Creating a Powerup system (Game Dev day 19)

Objective: Create a speed boost powerup for the player character

Demonstration of completed power up.

Let’s break this down logically before we get into the coding necessary to make this happen. We need to be able to increase the movement speed value of the player character when a certain condition is met. In this example, we the player has collided with a power up. You could also do this with a key press (Holding shift makes you move faster).

So first thing is we need to set a parameter on the player for the boosted movement speed. This will be a variable in our Player.cs script, and we will name it _Boostedspeed and we will set it to a value of 8 (our base speed value was set to 5).

This should be in your “public class Player : MonoBehaviour” of the Player.cs.

So now we have the variable set, so our script can understand the concept of a boosted movement speed. However, right now there is now method to actually achieve the movement boost. The next thing we need to do is create the powerup “Speed” itself.

Start off by creating an Empty Gameobject. I am going to name it Speed_Powerup for organizations sake.

Right click your Hierarchy to make the Empty Gameobject.

Right now there is no sprite associated with this powerup, so lets give it a graphic (See my day 17 tutorial for an in depth animation guide).

Our sprite.

Place your sprite frames into the Unity Animation window and record the animation. It should look like this when completed.

Basic 2D animated powerup.

Great! now we have the physical object. However, we need to add a few things to it to make it play nice with our scripts. Seeing as we are going to need to “pickup” this powerup, it will need a Rigidbody and a Collider (Make sure both are 2D)

You need both the RigidBody and the Collider to make this work.

Now its time to code the logic for this system to work. We are going to make a powerup.cs script and attach it to our Speed_Powerup gameobject. Drag and drop your new script onto the Speed_Powerup Gameobject in the hierarchy.

Drag and drop.

Now open up that Powerup.cs script.

Now we want this powerup to fall down the screen towards the player, just like our enemies do. So let’s start off with that.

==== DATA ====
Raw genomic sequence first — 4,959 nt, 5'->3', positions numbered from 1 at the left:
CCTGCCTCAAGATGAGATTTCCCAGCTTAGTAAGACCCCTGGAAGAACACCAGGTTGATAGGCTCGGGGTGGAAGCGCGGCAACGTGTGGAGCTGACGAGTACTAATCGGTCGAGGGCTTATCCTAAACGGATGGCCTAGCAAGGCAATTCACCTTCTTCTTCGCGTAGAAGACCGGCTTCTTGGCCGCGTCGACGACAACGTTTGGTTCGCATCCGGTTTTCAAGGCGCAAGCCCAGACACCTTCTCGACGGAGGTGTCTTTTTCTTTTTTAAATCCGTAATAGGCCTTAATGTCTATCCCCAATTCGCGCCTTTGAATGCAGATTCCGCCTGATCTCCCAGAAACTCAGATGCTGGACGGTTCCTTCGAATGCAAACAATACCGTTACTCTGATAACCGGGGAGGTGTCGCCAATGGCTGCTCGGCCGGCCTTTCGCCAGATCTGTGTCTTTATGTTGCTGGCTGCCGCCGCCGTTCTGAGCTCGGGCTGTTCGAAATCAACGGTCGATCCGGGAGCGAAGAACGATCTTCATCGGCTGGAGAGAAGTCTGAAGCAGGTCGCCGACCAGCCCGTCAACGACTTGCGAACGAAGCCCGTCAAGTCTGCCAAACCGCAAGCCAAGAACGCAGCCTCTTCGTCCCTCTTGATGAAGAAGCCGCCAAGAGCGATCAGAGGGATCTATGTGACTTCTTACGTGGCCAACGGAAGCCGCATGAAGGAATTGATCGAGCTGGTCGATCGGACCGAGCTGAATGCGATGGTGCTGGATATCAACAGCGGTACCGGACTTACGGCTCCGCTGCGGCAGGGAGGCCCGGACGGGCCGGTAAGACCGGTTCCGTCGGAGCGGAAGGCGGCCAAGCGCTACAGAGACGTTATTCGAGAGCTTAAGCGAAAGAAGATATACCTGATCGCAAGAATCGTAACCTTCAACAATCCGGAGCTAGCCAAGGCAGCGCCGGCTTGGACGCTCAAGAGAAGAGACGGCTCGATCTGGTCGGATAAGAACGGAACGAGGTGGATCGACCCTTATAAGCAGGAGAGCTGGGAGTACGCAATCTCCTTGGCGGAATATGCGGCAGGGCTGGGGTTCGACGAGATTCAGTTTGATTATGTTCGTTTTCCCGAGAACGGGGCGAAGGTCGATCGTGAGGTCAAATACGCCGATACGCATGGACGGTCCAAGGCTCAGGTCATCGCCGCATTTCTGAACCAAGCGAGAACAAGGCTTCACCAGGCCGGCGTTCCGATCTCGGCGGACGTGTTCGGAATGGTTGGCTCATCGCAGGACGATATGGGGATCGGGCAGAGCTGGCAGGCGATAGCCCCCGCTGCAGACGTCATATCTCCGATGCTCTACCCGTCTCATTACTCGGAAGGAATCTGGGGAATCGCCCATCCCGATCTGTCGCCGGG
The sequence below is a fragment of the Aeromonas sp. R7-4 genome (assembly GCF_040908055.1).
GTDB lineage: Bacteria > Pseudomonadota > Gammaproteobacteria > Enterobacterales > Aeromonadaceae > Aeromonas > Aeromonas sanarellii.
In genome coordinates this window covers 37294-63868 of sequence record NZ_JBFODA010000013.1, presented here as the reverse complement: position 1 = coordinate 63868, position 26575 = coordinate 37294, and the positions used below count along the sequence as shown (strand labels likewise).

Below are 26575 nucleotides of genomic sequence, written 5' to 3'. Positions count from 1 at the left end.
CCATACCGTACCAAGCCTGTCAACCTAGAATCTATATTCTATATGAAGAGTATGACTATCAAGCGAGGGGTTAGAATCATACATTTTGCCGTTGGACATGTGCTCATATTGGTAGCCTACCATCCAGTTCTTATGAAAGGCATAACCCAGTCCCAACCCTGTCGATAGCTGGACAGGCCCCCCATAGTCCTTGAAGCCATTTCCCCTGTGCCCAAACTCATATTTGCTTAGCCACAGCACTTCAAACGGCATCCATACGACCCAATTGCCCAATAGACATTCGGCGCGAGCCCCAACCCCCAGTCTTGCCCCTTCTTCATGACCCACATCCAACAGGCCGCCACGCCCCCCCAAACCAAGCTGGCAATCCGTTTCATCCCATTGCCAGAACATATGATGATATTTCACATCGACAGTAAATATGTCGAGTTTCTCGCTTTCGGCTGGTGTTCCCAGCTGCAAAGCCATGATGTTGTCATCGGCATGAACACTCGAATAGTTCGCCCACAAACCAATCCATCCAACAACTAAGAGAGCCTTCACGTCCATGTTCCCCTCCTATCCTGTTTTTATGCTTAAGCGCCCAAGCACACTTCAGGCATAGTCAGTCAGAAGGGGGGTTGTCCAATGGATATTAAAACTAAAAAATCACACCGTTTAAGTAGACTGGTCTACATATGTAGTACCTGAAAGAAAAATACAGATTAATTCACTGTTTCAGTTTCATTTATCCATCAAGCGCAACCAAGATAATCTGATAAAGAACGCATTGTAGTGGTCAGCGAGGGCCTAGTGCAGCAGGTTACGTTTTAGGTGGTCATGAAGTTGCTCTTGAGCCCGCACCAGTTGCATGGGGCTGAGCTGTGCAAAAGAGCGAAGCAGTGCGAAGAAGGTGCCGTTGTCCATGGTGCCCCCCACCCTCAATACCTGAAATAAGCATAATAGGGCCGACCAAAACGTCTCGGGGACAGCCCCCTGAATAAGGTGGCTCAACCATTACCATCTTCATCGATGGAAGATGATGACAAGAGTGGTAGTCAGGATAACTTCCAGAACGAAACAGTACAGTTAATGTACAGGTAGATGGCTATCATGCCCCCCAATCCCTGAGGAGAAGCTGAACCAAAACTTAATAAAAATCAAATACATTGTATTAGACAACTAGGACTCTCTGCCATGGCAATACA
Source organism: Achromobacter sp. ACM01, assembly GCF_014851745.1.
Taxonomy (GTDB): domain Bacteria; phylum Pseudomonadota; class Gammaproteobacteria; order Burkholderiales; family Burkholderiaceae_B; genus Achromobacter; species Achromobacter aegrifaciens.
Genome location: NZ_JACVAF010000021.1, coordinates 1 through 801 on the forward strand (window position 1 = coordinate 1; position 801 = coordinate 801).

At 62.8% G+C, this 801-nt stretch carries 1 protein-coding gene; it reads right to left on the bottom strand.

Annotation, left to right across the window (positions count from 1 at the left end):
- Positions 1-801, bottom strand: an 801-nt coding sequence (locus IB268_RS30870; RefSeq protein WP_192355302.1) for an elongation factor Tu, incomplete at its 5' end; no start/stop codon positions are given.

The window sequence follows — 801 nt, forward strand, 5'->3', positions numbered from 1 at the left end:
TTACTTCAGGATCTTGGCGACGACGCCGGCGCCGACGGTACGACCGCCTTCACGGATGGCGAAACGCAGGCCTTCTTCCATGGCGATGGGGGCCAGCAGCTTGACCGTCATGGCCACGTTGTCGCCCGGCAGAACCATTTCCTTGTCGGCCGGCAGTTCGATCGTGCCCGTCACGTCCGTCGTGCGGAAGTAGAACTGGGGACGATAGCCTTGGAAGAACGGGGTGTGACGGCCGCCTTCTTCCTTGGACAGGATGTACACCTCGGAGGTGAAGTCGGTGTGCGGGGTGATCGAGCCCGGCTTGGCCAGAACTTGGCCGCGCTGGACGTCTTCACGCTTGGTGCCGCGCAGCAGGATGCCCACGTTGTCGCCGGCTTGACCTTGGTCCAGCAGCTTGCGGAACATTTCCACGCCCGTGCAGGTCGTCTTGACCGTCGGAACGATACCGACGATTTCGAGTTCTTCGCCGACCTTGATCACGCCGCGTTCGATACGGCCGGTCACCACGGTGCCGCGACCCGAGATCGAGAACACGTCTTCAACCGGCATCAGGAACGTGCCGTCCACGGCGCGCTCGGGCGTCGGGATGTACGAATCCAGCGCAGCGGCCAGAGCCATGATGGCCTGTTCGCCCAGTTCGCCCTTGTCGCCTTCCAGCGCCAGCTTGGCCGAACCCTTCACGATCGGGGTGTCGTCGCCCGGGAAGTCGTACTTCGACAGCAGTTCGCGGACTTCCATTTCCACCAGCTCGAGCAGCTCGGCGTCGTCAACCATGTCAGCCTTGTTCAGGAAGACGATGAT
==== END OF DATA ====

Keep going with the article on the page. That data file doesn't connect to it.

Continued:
All we need is a transform.translate in void Update. Let’s also set a limit so that if the powerup goes below the player’s screen, it despawns.

3 Lines of code will achieve the above objectives.

That’s great, but right now nothing will cause this powerup to spawn. Just like our enemies, we need to set spawning parameters. The good news is we can use the same Spawn Manager as we used to set up our enemy spawns.

Let’s open up that C# script now.

We are going to need a coroutine for the powerup spawns, again just like our enemy spawn coroutine. First let’s set a variable for the powerups in the SpawnManager.cs. We will call it _powerups.

The new variable, as well as the previous variables used by this script.

Let’s make that coroutine. First, take a look at the Enemy spawn coroutine we built previously.

This is our coroutine that spawns our enemy spacecraft.

Our powerup spawn coroutine is extremely similar, but we will change a few values and add a line of code to support multiple types of powerups.

This coroutine handles the spawning of all of our powerups.

The first line of code is 1:1, it handles the position the powerup will spawn at. It spawns just off screen, the same as the enemies.

The second line allows us to create multiple powerups to be handled by the same spawning coroutine. We have already made the triple shot, and we will be making a shield after we finish the speed boost (hence the range).

The third line instantiates whatever powerup was selected.

Finally, the fourth and final line sets this coroutine to loop after a delay between 3–8 seconds.

Make sure you add this coroutine to void Start in the script, otherwise it won’t do anything!

Both the enemy and powerup coroutines in void Start.

Let’s move back to our Powerup.cs script. We need to set what effect the player should receive when colliding with whatever powerup spawns.

The Collision effect logic.

Remember the range we put on the SpawnManager?

int randomPowerUp = Random.Range(0, 3);

This is where that logic is used.

Based on the value of that random number, we will get a different powerup. We use Getcomponent to interact with the player (because that’s where we are going to code the actual effects of the powerup) and then use a switch command to have multiple outcomes dependent on which powerup we collide with.

Let’s move to the final script we need to interact with, the Player.cs and let’s review the triple shot powerup’s logic.

Logic for Triple Shot.

We are going to do the same exact thing for the Speed boost powerup.

Logic for the Speed Boost.

One last thing to do is drag your Speed_Powerup gameobject into the Powerups component of your Spawn_Manager.

Make sure you link the powerup to the Spawn Manager or it will never spawn!

And that’s it! We now have 2 working powerups, and are going to make a third next (a shield that will block a hit from an enemy).

Unity Developer